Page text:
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Wide Open Spaces: Mary Connealy Interview

Wildflower Bride smTo kick off this series of posts interviewing some awesome novelists, I’d like to welcome Mary Connealy! Mary writes romantic comedy with cowboys. She is the author of the Lassoed in Texas series: Petticoat Ranch, the Christy Award-nominated Calico Canyon, and Gingham Mountain. Her newest series is Montana Marriages:  Montana Rose, The Husband Tree, and upcoming book three, Wildflower Bride. A stand-alone romantic comedy with cowboys, Cowboy Christmas, released in September. Black Hills Blessing, a 3-in-1 collection of sweet contemporary romances, is in bookstores now.


What do you wish you knew about promotion before your first novel came out?Black Hills Blessing sm

Well, the main thing was what a surprise it was. I just had no idea it would be such a big part of getting a book published. I’ve tried very hard to do my share of promotion, but I really didn’t expect it to be so many hours of my time. I’ve found I enjoy it though, so a NICE surprise.

Which has worked best for spreading the word about your novel, online promotion (website, email lists, social networking) or offline promotion (direct mail, booksignings, media ads)? Why?

I felt like so much of what I learned came through ACFW, American Christian Fiction Writers. I learned so much about all of those things from that group. I do a large amount of promotion online, through my blogs and a newsletter and social networking, I consider it all part of the job. I also do book signings and I’ve done radio and newspaper and magazine interviews, but those seem to be far more work for the people you reach.

If you could only promote your novel in ONE way, which way would you choose?

Blogging I suppose. I have three blogs and between them we are getting up to six thousand hits a day. I don’t think I get any better connection in any other way.

What’s the craziest thing you’ve done to promote a novel?

Hmmmmmmm…Crazy, huh? Well, I’ve given speeches to school groups and I throw candy at them. Not TOO them, you understand. At them. Lots of excitement there, sometimes that gets a little bit crazy. I went to Husker Harvest Days in a town about five hours from my home and gave speeches to a mostly empty tent for three days. I followed a cowboy poet who just PACKED the place. A lesson in humility. I wish I could tell you I did something like rented a plane to sky write my book’s title across the sky, but nope. Nothing that exciting.

Tell me about your latest novel. Does it have any special challenges for promotion or interesting marketing angles?

I’m in the middle of a new series. I had so much fun with The Husband Tree that most of the promotion for it is just pure fun. I love this book. And the third book in the series, Wildflower Bride, is coming soon. The challenges are, I guess, keeping it all together. Keeping up with all the things I want so badly to do to give my books the best launch possible.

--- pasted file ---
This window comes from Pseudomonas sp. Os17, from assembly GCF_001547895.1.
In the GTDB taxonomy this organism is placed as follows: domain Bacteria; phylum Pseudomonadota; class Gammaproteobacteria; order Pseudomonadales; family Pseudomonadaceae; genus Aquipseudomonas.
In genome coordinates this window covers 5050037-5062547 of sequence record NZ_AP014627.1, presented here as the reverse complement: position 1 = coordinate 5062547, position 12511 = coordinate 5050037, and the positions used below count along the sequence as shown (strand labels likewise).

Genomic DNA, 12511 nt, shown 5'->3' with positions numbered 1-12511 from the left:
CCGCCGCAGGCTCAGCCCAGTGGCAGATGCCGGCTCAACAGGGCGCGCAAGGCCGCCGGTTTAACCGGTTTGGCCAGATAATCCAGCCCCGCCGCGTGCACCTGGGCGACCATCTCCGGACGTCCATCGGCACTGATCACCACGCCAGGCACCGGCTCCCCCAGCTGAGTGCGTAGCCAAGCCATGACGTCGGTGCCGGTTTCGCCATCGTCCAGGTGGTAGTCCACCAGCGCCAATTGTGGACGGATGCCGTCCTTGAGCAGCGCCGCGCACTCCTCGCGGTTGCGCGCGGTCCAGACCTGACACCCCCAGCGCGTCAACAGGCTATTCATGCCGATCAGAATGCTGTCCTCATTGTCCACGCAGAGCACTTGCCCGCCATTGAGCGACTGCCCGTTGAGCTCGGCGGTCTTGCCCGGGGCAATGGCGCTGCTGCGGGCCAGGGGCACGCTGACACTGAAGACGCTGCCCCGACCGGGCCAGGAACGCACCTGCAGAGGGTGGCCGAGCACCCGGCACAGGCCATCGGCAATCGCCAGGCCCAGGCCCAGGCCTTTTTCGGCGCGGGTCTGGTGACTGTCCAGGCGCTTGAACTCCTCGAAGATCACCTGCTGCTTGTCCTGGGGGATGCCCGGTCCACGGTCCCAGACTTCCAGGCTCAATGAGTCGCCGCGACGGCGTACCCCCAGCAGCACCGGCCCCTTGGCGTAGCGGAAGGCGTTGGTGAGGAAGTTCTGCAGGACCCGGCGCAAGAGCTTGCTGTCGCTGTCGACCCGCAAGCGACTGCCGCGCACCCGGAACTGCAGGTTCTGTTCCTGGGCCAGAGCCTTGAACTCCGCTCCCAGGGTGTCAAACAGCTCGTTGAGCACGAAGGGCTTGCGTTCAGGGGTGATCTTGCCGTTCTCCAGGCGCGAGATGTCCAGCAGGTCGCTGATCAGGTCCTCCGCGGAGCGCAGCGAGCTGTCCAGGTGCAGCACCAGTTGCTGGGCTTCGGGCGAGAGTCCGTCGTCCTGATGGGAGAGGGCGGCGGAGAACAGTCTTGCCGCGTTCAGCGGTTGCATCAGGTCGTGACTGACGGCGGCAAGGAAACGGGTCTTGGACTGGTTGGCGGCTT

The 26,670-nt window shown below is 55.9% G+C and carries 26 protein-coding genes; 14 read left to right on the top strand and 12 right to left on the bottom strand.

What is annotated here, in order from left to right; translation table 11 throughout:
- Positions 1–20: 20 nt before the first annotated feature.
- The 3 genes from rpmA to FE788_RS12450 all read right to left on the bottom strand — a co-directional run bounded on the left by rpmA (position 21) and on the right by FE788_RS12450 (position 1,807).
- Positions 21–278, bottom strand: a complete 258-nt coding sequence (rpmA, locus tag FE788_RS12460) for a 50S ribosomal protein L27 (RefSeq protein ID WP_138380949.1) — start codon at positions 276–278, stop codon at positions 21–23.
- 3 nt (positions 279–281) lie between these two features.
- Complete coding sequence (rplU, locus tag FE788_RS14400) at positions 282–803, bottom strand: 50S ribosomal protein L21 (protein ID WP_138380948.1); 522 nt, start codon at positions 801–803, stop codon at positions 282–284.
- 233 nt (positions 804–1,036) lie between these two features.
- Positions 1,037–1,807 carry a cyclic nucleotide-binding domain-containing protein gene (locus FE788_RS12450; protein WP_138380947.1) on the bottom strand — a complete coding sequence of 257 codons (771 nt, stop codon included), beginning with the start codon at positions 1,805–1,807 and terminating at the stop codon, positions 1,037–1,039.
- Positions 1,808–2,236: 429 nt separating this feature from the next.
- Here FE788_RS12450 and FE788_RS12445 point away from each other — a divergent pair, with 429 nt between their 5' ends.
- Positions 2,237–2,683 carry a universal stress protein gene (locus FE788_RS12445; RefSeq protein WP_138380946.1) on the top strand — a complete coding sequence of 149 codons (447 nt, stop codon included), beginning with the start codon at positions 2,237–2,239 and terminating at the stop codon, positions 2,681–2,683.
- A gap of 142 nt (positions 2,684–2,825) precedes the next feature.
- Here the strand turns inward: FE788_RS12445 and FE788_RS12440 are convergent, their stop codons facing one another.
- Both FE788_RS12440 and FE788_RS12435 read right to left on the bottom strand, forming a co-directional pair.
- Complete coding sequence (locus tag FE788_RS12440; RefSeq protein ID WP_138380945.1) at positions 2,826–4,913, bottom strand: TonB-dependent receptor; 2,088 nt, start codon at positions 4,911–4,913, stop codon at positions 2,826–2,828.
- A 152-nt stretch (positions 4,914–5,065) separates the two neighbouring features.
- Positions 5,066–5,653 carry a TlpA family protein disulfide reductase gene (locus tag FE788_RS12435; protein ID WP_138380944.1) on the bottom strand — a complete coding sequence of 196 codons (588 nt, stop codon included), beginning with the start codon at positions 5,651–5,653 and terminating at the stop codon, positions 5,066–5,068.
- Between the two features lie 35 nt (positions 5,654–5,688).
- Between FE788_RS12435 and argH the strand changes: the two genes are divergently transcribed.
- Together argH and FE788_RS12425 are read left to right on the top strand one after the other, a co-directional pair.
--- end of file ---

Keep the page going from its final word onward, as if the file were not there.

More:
A final fun one: What fictional character (film, TV, or literary) do you feel is most like you? Why?gilligan

I should probably give this more thought, but the first think that popped into my head was Gilligan from Gilligan’s Island. The dorky, funny one who always messes up. That describes me pretty well.


A little bit about The Husband Tree:

Belle Tanner buries her third worthless husband and makes a vow over his shallow grave. She’s learned her lesson. No more men.

Silas Harden just lost his second ranch because of a woman. The first deserted him when times got tough. Now he’s had to quit the whole state of New Mexico to avoid a trumped-up shotgun wedding and the noose of matrimony. He’s learned his lesson. No mHusbandTree smore women.

Belle needs hired hands to move a cattle herd late in the season and there’s no one around but seemingly aimless Silas. She hires him reluctantly.

Silas signed on, glad for the work, though worried about a woman doing such a thing as hiring drovers, only to find out he’s the lone man going with five woman, including a baby still in diapers. After the cattle drive is over, he might as well shoot himself to speed up the process of being embarrassed to death.

A fast approaching winter.

The toughest lady rancher you’ve ever seen.

A cynical cowboy who has to convince five women he’s right for their ma . . . and then convince himself.

And one thousand head of the crankiest cattle who have ever been punched across the backbone of the Rockies.mary_pic